PUBLIC HEALTH ASSESSMENT
FAIRCHILD AIR FORCE BASE
SPOKANE, SPOKANE COUNTY, WASHINGTON
CERCLIS NO. WA9571924647
December 22, 1997
The Washington State Department of Health
under a cooperative agreement with the
Agency for Toxic Substances and Disease Registry
TABLE OF CONTENTS
- A. Site Description and History
B. ATSDR Involvement
C. Demographics, Land Use, and Natural Resource Use
- A. Introduction
|AFFF||Aqueous Film-Forming Foam|
|1,2-DCE||cis and trans-1,2-Dichloroethylene|
|AOC||Area of Concern|
|AST||Above-Ground Storage Tank|
|ATSDR||Agency for Toxic Substances and Disease Registry|
|AWQC||Ambient Water Quality Criteria|
|BTEX||Benzene, Ethylbenzene, Toluene, Xylene|
|CERCLA||Comprehensive Environmental Response, Compensation and Liability Act|
|COC||Contaminant of Concern|
|CREG||Cancer Risk Evaluation Guide|
|CSF||Cancer Slope Factor|
|CPF||Cancer Potency Factor|
|DOD||Department of Defense|
|DOH||Washington State Department of Health|
|DWEL||Drinking Water Equivalent Level|
|Ecology||Washington State Department of Ecology|
|EMEG||Environmental Media Evaluation Guide|
|EPA||Environmental Protection Agency|
|FAFB||Fairchild Air Force Base|
|GPR||Ground Penetrating Radar|
|GRRDF||Graham Road Recycling and Disposal Facility|
|HARM||Hazard Assessment Rating Methodology|
|IRP||Installation Restoration Program|
|LFI||Limited Field Investigation|
|LOAEL||Lowest Observed Adverse Effect Level|
|LTHA||Lifetime Health Advisory|
|LTM||Long Term Monitoring|
|LTO||Long Term Operations|
|MCL||Maximum Contaminant Level|
|MOU||Memorandum of Understanding|
|MRL||Minimal Risk Level|
|NFA||No Further Action|
|NOAEL||No Observed Adverse Effect Level|
|NPL||National Priorities List|
|OSHA||Occupational Health and Safety Administration|
|PAH||Polycyclic Aromatic Hydrocarbon|
|PHA||Public Health Assessment|
|PHAP||Public Health Action Plan|
|ppb||parts per billion|
|ppm||parts per million|
|RCRA||Resource, Conservation and Recovery Act|
|RI/FS||Remedial Investigation/Feasibility Study|
|RfD||Oral Reference Dose|
|RMEG||Reference Media Evaluation Guide|
|SARA||Superfund Amendments and Reauthorization Act of 1986|
|SCAPCA||Spokane County Air Pollution Control Authority|
|SVOC||Semi-Volatile Organic Chemical|
|TCLP||Toxicity Characteristic Leachate Procedure|
|TPH||Total Petroleum Hydrocarbons|
|TRI||Toxic Release Inventory|
|ug/dl||micrograms per deciliter|
|USAF||United States Air Force|
|UST||Underground Storage Tank|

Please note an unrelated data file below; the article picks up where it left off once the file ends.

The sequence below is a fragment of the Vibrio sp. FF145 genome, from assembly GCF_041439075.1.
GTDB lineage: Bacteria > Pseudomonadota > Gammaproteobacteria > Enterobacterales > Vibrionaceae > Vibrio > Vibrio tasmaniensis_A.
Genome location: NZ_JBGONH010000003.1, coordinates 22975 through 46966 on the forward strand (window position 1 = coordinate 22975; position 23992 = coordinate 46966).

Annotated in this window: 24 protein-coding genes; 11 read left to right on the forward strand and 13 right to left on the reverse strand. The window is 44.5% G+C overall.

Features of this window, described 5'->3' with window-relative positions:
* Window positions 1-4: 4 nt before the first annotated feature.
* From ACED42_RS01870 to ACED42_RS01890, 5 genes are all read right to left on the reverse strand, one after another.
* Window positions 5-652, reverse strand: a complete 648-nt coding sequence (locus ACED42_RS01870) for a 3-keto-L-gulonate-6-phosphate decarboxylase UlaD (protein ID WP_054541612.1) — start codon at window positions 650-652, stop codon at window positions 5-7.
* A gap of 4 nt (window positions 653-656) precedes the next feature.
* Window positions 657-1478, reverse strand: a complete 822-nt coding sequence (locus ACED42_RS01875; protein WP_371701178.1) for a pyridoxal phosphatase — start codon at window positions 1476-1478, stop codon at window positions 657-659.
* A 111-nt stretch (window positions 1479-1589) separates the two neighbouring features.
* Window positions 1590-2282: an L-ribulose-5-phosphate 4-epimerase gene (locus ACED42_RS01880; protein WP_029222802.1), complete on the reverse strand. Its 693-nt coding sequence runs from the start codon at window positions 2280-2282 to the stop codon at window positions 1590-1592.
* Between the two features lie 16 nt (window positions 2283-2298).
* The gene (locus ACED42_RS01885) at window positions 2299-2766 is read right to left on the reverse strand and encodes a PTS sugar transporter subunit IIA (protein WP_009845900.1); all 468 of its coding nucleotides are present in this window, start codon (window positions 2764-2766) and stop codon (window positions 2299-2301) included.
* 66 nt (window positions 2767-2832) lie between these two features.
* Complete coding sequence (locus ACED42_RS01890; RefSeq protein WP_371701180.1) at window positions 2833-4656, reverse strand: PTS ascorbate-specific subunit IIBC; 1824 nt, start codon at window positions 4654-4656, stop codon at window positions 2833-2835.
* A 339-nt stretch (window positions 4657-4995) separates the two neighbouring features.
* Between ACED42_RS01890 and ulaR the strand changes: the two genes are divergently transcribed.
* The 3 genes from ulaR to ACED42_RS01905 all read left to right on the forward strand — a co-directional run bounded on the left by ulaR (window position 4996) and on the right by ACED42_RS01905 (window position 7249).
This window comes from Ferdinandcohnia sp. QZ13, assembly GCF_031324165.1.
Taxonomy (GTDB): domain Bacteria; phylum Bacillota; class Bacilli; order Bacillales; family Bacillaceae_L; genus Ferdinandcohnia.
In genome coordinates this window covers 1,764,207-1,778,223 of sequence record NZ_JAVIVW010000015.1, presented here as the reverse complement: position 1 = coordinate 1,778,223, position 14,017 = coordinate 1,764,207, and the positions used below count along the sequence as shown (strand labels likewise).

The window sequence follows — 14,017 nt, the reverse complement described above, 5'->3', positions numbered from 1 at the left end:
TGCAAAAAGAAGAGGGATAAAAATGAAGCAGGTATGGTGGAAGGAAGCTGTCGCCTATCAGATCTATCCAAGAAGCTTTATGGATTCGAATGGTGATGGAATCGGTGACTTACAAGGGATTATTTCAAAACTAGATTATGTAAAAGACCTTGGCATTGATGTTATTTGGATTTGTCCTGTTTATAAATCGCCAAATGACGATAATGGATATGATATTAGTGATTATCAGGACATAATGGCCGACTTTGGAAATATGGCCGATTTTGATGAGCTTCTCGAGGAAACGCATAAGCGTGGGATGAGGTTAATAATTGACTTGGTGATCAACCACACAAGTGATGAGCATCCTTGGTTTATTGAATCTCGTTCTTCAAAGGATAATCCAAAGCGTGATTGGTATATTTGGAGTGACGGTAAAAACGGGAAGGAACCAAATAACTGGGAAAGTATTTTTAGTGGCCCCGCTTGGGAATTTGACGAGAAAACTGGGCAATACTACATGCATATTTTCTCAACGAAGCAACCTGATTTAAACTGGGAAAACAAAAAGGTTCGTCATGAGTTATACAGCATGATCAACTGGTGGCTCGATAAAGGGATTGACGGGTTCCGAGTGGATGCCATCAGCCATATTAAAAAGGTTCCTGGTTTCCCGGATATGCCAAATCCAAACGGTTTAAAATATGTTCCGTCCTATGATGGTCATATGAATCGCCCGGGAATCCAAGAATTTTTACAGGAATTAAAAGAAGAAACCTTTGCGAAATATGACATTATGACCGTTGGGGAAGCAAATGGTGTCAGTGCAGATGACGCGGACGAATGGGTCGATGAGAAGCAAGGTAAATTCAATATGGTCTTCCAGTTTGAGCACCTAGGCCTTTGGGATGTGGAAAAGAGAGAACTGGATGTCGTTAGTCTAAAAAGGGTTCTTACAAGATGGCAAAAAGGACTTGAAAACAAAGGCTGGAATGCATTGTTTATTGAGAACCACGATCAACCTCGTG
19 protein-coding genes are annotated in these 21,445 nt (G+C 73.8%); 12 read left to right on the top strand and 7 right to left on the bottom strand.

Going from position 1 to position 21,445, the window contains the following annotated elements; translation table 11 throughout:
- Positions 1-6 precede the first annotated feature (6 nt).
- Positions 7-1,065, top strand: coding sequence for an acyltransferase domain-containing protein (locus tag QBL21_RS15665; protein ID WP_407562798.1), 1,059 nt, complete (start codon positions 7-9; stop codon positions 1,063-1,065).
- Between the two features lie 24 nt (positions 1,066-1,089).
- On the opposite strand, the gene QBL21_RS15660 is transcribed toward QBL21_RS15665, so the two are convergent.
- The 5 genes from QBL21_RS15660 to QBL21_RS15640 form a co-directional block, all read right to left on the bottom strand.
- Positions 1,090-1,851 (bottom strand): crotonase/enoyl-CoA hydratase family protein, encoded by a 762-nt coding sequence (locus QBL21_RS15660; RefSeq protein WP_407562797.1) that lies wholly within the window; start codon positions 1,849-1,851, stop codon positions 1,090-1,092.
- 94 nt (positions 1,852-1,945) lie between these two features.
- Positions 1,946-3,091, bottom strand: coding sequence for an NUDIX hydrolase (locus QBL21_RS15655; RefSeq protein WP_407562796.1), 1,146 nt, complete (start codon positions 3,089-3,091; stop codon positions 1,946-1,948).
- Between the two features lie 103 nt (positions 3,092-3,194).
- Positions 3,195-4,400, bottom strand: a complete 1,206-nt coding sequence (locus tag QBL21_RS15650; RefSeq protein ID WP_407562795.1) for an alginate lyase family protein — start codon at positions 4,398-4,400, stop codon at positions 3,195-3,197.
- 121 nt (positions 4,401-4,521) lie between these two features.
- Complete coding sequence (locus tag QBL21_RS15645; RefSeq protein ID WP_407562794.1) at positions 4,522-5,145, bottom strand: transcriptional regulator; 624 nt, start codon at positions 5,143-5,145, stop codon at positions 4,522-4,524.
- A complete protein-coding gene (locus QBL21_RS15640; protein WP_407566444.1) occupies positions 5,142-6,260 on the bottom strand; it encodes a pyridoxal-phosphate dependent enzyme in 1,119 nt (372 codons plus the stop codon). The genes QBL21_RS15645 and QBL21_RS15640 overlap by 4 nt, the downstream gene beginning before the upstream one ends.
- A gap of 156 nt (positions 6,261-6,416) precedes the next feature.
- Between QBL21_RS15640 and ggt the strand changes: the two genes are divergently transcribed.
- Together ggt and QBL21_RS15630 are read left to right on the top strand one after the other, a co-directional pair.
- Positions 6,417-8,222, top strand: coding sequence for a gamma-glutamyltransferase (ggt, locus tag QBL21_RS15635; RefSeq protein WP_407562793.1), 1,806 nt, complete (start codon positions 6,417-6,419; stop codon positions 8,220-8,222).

|VOC||Volatile Organic Compounds|
Occurring over a short time, usually a few minutes or hours. An acute exposure can result in short-term or long-termhealth effects. An acute effect happens a short time (up to 1 year) after exposure.
Process designed to clean up volatile organic compounds (VOCs) in groundwater by forcing air into the contaminatedgroundwater which forces the VOCs up to the surface where they are released to the air.
Process by which volatile organic compounds (VOCs) are removed from soil or water by movement of air through thematerial causing the VOCs to evaporate more readily.
Surrounding. For example, ambient air is usually outdoor air (as opposed to indoor air).
Water-bearing rock or rock formation located beneath the ground surface.
A typical or average level of a chemical in the environment. Background often refers to naturally occurring oruncontaminated levels but can include contaminants so widespread in the environment so that no specific source isapparent.
A general term for the rock that underlies the shallow or overburden aquifer.
Sub-surface water-bearing area in which the water is contained in and moves through fractures (cracks) in thebedrock.
Any substance that may produce cancer.
Occurring over a long period of time (more than 1 year).
The amount of one substance dissolved or contained in a given amount of another. For example, sea water contains ahigher concentration of salt than fresh water.
Any substance or material that enters a system (e.g., the environment, human body, food, etc.) where it is not normallyfound.
Contact with the skin. Refers to absorption through the skin as a route of exposure.
The amount of substance to which a person is exposed. Dose often takes body weight into account.
Refers to a location toward which groundwater will flow.
Groundwater surface water, air, soil sediment and biota.
Movement of contaminants from the source to points where human exposure can occur.
Contact with a chemical by swallowing, breathing, or direct contact (such as through the skin or eyes). Exposure maybe short term (acute) or long term (chronic).
An exposure pathway is the process by which an individual is exposed to contaminants that originate from somesource of contamination. It consists of five elements: 1) Source of Contamination, 2) Environmental Media/Transport,3) Point of Exposure, 4) Route of Exposure and 5) Receptor Population.
Water contained in the spaces between soil and rock below the water table. This water can be in shallow (overburden)aquifers or bedrock aquifers.
Swallowing (such as eating or drinking). Chemicals can get into or on food, drink, utensils, cigarettes, or hands wherethey can then be ingested. After ingestion, chemicals can be absorbed into the blood and distributed throughout thebody.
Part of the breathing process. Exposure can occur by inhaling contaminants which can then be deposited in the lungs,taken into the blood, or both.
A man-made pond designed to receive wastewater from a drainage system.